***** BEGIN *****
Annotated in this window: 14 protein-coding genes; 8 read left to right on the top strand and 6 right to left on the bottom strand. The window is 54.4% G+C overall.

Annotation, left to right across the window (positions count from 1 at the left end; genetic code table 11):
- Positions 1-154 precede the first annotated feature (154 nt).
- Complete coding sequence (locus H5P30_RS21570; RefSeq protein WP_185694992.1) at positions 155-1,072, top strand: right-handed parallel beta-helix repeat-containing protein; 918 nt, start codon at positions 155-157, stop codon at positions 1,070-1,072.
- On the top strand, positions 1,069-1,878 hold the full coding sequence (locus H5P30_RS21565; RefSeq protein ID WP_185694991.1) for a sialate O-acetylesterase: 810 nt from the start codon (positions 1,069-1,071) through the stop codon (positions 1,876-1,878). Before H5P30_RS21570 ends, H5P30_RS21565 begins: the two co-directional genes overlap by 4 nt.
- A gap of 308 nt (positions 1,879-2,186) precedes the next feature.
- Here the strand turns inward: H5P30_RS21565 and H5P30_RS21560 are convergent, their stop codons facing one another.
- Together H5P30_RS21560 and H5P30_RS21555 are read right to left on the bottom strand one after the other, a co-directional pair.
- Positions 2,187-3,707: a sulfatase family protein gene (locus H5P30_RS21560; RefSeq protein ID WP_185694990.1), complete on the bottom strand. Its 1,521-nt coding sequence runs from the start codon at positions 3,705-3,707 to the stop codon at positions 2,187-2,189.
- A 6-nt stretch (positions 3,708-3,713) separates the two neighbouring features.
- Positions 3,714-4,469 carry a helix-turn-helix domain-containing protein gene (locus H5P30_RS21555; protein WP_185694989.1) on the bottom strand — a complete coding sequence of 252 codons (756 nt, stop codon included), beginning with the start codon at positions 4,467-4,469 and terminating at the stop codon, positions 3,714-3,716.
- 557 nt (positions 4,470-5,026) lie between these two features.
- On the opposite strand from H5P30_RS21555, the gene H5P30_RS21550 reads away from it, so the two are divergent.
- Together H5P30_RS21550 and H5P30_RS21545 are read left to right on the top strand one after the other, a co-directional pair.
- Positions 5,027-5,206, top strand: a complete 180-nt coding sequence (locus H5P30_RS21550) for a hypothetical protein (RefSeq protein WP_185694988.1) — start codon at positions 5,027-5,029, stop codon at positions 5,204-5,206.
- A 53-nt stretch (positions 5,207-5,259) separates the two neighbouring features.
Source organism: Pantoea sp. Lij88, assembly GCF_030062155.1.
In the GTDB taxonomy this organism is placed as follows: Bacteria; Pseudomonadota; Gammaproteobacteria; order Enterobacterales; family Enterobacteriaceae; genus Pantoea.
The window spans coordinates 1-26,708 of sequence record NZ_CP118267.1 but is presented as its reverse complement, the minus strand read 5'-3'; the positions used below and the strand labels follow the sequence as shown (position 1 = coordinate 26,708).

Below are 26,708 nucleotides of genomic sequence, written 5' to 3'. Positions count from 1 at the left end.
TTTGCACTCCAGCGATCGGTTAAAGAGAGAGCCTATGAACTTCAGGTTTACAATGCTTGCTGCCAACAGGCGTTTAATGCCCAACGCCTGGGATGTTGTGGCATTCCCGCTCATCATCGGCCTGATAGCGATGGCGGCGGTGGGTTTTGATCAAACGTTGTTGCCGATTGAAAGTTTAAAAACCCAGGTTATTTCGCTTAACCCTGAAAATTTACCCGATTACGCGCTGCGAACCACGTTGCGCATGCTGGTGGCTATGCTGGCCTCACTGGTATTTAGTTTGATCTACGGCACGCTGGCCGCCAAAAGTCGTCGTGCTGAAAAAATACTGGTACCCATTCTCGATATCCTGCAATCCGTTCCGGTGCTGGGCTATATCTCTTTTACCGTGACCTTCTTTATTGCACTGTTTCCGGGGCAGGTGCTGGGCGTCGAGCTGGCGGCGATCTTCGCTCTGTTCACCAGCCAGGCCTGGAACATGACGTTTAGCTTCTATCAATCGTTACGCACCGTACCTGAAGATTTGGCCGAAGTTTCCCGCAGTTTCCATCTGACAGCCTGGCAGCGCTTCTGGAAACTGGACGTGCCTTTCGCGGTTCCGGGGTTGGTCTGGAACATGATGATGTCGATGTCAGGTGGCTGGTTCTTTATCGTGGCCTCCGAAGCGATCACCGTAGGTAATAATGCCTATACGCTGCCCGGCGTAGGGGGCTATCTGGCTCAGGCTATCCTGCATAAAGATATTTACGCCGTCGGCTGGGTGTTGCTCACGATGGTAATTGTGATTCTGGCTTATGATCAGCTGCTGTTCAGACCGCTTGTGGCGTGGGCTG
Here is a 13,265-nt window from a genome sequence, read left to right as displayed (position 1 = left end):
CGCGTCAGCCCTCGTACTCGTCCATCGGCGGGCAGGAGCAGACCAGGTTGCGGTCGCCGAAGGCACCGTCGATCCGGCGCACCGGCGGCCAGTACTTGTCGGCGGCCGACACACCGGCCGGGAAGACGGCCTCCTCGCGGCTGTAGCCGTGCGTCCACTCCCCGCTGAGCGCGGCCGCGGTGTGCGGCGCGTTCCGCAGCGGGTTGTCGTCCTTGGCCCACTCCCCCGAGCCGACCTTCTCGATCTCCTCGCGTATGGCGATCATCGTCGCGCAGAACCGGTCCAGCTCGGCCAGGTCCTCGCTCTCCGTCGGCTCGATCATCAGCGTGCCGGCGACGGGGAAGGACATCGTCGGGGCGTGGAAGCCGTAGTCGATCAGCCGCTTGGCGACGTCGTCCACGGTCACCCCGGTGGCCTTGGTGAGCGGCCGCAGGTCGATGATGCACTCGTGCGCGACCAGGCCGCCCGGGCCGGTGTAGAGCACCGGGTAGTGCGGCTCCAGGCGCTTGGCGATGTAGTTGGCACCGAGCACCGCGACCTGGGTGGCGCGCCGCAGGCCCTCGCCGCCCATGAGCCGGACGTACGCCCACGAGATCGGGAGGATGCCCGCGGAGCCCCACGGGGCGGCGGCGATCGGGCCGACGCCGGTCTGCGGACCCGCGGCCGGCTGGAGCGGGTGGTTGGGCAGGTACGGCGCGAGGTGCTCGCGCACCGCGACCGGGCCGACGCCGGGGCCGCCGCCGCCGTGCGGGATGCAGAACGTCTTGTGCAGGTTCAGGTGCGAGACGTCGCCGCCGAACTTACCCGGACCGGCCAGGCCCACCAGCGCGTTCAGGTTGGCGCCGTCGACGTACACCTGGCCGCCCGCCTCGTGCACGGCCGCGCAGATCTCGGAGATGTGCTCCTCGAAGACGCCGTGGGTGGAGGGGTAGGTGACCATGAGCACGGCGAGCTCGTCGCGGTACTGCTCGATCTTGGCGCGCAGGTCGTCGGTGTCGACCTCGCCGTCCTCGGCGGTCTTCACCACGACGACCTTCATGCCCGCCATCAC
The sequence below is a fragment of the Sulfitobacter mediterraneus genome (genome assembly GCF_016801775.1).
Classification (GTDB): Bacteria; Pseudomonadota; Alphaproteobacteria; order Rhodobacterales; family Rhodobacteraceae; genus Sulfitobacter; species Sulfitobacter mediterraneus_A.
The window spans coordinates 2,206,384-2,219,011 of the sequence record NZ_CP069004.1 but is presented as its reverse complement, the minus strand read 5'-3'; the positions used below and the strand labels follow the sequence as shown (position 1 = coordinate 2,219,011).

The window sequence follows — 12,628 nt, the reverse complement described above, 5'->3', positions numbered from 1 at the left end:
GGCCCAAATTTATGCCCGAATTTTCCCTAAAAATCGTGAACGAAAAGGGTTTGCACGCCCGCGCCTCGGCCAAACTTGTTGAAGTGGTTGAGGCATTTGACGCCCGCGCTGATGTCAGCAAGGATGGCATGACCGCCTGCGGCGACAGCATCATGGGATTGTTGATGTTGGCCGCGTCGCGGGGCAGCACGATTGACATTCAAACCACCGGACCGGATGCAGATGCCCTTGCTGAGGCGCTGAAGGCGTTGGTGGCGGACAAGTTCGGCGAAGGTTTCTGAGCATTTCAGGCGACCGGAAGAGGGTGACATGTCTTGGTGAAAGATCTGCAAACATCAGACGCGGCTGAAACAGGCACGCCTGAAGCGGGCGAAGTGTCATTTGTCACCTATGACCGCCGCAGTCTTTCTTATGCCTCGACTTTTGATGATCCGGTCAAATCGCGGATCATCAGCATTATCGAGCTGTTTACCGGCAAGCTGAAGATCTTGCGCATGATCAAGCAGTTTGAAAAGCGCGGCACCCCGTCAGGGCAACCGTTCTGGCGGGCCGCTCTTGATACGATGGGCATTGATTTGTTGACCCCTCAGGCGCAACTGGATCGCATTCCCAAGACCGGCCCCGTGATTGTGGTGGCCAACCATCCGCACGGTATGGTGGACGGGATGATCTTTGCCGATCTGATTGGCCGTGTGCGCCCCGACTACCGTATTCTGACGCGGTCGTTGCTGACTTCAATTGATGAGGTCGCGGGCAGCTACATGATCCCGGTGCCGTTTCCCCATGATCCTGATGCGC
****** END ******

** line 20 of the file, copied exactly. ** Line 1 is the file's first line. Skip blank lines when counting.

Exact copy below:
Below are 26,708 nucleotides of genomic sequence, written 5' to 3'. Positions count from 1 at the left end.